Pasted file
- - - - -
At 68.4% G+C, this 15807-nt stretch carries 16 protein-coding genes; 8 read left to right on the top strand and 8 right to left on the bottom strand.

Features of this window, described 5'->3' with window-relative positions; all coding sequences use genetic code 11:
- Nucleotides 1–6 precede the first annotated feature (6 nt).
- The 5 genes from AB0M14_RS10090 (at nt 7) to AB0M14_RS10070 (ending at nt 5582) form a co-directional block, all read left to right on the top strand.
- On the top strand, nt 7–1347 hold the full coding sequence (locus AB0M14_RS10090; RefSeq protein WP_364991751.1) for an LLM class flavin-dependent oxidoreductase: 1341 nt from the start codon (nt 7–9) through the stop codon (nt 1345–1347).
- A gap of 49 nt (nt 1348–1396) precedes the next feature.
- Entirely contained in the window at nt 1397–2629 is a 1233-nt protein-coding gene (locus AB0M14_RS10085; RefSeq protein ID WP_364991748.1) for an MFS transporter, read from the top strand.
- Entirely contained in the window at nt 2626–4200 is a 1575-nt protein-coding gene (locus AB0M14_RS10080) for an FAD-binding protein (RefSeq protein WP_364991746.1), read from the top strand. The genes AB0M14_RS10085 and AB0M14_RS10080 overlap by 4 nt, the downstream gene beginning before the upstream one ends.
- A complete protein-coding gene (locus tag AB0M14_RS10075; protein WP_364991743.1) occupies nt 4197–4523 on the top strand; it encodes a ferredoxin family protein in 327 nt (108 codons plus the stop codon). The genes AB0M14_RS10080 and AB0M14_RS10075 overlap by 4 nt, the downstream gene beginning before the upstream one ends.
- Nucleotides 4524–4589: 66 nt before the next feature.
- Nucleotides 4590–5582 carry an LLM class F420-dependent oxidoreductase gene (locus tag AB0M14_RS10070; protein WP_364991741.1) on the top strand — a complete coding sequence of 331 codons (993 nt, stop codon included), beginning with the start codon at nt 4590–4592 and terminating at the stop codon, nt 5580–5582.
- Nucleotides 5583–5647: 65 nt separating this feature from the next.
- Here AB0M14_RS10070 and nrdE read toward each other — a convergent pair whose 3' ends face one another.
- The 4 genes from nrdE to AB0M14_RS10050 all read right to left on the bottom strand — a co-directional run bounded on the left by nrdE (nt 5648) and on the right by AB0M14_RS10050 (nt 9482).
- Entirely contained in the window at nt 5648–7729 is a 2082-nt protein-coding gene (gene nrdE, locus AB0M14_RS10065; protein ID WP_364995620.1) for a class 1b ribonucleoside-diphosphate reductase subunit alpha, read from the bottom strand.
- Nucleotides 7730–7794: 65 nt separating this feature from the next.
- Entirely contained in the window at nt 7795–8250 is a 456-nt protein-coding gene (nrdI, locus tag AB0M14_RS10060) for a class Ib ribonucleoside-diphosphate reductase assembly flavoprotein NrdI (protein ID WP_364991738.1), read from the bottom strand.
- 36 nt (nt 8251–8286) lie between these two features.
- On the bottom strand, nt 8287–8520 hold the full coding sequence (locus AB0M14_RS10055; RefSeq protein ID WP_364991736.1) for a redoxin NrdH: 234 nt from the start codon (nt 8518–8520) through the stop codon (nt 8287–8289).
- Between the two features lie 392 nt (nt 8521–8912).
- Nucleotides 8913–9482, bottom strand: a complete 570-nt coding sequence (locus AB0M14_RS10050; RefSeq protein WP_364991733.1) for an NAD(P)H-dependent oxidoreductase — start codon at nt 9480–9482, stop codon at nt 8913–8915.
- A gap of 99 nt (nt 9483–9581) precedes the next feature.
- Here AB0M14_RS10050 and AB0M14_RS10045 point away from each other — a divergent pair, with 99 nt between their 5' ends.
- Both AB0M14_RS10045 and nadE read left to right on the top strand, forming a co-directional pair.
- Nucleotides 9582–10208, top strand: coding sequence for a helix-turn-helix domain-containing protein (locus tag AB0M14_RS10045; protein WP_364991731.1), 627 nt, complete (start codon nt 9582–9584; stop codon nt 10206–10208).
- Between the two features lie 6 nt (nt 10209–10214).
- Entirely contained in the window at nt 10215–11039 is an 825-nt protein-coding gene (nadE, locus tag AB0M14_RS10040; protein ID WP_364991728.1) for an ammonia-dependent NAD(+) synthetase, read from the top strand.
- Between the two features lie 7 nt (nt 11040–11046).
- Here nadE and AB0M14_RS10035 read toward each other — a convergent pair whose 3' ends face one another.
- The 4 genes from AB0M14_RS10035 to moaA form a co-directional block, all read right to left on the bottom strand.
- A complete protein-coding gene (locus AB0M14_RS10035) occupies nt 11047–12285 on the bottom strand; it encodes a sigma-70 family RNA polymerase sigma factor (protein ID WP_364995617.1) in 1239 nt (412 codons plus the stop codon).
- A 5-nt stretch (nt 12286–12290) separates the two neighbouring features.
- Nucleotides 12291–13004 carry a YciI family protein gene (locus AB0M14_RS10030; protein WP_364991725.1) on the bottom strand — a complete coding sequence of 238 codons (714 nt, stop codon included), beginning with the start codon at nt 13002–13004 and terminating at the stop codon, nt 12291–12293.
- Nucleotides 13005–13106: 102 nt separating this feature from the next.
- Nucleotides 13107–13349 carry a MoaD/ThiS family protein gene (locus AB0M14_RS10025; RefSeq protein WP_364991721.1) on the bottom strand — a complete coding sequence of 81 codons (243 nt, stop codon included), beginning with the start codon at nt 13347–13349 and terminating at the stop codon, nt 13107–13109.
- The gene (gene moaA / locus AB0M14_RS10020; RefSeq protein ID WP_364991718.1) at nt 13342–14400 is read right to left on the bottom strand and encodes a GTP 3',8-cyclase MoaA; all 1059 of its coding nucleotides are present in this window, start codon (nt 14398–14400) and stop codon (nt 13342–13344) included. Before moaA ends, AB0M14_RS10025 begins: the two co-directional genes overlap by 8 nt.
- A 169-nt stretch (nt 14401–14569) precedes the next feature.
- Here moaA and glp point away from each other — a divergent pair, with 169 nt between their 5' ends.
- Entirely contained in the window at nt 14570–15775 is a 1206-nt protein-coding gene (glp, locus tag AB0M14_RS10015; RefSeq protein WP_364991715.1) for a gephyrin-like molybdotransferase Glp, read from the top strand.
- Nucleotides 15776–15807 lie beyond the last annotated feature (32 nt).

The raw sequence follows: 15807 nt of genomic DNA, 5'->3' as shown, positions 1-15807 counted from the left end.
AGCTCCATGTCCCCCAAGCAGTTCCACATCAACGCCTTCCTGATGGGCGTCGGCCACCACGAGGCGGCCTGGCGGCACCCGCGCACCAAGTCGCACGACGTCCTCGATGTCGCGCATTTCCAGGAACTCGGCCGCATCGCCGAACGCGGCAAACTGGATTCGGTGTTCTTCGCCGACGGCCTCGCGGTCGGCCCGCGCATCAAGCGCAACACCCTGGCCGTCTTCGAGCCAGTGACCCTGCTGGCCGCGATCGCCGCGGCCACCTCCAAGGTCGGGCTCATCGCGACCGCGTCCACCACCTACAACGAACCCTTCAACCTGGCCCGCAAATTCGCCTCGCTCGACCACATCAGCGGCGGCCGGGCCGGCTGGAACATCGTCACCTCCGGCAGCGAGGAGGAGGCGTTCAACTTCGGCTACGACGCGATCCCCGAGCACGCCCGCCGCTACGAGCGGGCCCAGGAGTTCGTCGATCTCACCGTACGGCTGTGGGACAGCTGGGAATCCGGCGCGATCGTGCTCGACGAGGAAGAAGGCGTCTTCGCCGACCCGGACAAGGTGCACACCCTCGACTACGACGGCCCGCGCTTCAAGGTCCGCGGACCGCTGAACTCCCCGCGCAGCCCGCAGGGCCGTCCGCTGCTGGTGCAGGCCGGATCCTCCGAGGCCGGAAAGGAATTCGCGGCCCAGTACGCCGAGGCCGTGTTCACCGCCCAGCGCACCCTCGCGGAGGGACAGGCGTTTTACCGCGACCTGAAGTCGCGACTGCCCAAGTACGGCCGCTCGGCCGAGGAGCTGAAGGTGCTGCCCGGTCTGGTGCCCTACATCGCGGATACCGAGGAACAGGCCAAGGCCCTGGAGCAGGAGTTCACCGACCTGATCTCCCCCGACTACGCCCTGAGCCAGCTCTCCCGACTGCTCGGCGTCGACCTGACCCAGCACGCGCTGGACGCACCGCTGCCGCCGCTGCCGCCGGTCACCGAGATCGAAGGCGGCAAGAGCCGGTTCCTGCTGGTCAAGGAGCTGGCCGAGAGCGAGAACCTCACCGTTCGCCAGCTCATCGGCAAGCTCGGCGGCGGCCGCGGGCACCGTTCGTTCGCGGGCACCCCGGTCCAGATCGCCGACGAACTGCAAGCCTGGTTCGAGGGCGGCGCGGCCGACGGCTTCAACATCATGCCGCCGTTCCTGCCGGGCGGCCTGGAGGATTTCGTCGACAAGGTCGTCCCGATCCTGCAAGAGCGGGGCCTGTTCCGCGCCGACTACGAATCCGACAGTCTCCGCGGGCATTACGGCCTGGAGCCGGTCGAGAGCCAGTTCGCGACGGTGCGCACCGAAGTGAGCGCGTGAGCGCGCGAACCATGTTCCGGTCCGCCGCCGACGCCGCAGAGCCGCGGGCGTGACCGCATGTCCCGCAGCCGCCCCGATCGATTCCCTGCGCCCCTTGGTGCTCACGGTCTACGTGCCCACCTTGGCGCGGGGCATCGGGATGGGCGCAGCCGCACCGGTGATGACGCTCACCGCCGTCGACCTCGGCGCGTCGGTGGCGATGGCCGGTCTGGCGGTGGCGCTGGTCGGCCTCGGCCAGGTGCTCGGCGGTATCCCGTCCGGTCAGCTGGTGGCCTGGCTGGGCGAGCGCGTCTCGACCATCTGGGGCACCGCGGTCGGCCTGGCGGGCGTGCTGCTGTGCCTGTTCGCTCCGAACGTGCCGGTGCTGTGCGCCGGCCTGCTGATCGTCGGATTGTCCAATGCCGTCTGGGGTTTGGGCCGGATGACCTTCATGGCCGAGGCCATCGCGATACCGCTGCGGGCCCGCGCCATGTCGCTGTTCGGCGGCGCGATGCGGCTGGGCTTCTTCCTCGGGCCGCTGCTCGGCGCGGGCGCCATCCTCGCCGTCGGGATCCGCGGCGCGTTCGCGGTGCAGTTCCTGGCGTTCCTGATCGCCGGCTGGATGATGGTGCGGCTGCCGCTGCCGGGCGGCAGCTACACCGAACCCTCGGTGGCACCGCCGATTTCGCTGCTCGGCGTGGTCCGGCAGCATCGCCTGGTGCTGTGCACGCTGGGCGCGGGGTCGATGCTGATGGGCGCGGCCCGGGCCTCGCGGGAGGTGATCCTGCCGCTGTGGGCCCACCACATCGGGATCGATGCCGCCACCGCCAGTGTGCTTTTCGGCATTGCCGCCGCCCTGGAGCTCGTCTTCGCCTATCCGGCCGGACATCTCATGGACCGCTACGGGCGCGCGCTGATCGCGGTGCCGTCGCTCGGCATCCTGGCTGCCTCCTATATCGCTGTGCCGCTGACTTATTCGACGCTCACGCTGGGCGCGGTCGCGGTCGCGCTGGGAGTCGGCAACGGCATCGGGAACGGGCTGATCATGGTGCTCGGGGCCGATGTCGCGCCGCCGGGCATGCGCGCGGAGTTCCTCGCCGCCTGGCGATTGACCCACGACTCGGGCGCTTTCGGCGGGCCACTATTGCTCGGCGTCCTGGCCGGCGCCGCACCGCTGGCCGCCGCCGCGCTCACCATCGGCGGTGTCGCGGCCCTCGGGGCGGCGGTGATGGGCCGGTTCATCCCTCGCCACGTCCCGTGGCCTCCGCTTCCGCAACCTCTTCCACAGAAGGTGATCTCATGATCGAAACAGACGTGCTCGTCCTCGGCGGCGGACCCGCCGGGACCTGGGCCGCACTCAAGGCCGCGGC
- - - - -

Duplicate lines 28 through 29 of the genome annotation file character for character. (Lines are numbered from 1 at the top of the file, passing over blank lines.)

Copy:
- Between the two features lie 7 nt (nt 11040–11046).
- Here nadE and AB0M14_RS10035 read toward each other — a convergent pair whose 3' ends face one another.